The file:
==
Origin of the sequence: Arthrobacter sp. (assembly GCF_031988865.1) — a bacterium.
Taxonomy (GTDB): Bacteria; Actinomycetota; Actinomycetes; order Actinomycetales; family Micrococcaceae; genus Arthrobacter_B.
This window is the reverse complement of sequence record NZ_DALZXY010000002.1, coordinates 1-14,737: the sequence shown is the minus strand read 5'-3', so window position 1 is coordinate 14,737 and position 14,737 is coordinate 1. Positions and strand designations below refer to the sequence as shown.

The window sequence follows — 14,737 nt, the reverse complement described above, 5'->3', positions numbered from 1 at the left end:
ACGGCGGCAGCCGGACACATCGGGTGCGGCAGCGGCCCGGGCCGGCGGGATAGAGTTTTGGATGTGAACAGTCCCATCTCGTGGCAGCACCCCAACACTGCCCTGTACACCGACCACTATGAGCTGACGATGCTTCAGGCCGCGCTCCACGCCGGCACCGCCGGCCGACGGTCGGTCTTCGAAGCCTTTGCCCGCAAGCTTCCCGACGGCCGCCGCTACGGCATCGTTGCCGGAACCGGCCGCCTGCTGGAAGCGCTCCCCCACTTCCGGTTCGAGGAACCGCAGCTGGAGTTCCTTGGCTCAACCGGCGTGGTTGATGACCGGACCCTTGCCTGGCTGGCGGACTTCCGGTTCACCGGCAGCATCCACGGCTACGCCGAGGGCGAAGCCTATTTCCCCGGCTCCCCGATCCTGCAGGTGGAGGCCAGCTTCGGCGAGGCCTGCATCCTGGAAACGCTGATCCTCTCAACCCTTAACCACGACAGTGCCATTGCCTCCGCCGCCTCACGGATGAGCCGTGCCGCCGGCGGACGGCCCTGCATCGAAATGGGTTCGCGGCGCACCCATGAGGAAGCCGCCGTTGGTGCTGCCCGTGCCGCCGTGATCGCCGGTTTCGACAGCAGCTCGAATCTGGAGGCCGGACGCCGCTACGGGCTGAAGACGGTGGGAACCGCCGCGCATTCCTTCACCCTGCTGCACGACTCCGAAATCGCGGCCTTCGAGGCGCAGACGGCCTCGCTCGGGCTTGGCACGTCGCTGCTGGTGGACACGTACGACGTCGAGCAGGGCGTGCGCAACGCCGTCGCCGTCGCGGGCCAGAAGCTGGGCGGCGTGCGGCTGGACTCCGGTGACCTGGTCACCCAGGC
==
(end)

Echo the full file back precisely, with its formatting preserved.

Origin of the sequence: Arthrobacter sp. (assembly GCF_031988865.1) — a bacterium.
Taxonomy (GTDB): Bacteria; Actinomycetota; Actinomycetes; order Actinomycetales; family Micrococcaceae; genus Arthrobacter_B.
This window is the reverse complement of sequence record NZ_DALZXY010000002.1, coordinates 1-14,737: the sequence shown is the minus strand read 5'-3', so window position 1 is coordinate 14,737 and position 14,737 is coordinate 1. Positions and strand designations below refer to the sequence as shown.

The window sequence follows — 14,737 nt, the reverse complement described above, 5'->3', positions numbered from 1 at the left end:
ACGGCGGCAGCCGGACACATCGGGTGCGGCAGCGGCCCGGGCCGGCGGGATAGAGTTTTGGATGTGAACAGTCCCATCTCGTGGCAGCACCCCAACACTGCCCTGTACACCGACCACTATGAGCTGACGATGCTTCAGGCCGCGCTCCACGCCGGCACCGCCGGCCGACGGTCGGTCTTCGAAGCCTTTGCCCGCAAGCTTCCCGACGGCCGCCGCTACGGCATCGTTGCCGGAACCGGCCGCCTGCTGGAAGCGCTCCCCCACTTCCGGTTCGAGGAACCGCAGCTGGAGTTCCTTGGCTCAACCGGCGTGGTTGATGACCGGACCCTTGCCTGGCTGGCGGACTTCCGGTTCACCGGCAGCATCCACGGCTACGCCGAGGGCGAAGCCTATTTCCCCGGCTCCCCGATCCTGCAGGTGGAGGCCAGCTTCGGCGAGGCCTGCATCCTGGAAACGCTGATCCTCTCAACCCTTAACCACGACAGTGCCATTGCCTCCGCCGCCTCACGGATGAGCCGTGCCGCCGGCGGACGGCCCTGCATCGAAATGGGTTCGCGGCGCACCCATGAGGAAGCCGCCGTTGGTGCTGCCCGTGCCGCCGTGATCGCCGGTTTCGACAGCAGCTCGAATCTGGAGGCCGGACGCCGCTACGGGCTGAAGACGGTGGGAACCGCCGCGCATTCCTTCACCCTGCTGCACGACTCCGAAATCGCGGCCTTCGAGGCGCAGACGGCCTCGCTCGGGCTTGGCACGTCGCTGCTGGTGGACACGTACGACGTCGAGCAGGGCGTGCGCAACGCCGTCGCCGTCGCGGGCCAGAAGCTGGGCGGCGTGCGGCTGGACTCCGGTGACCTGGTCACCCAGGC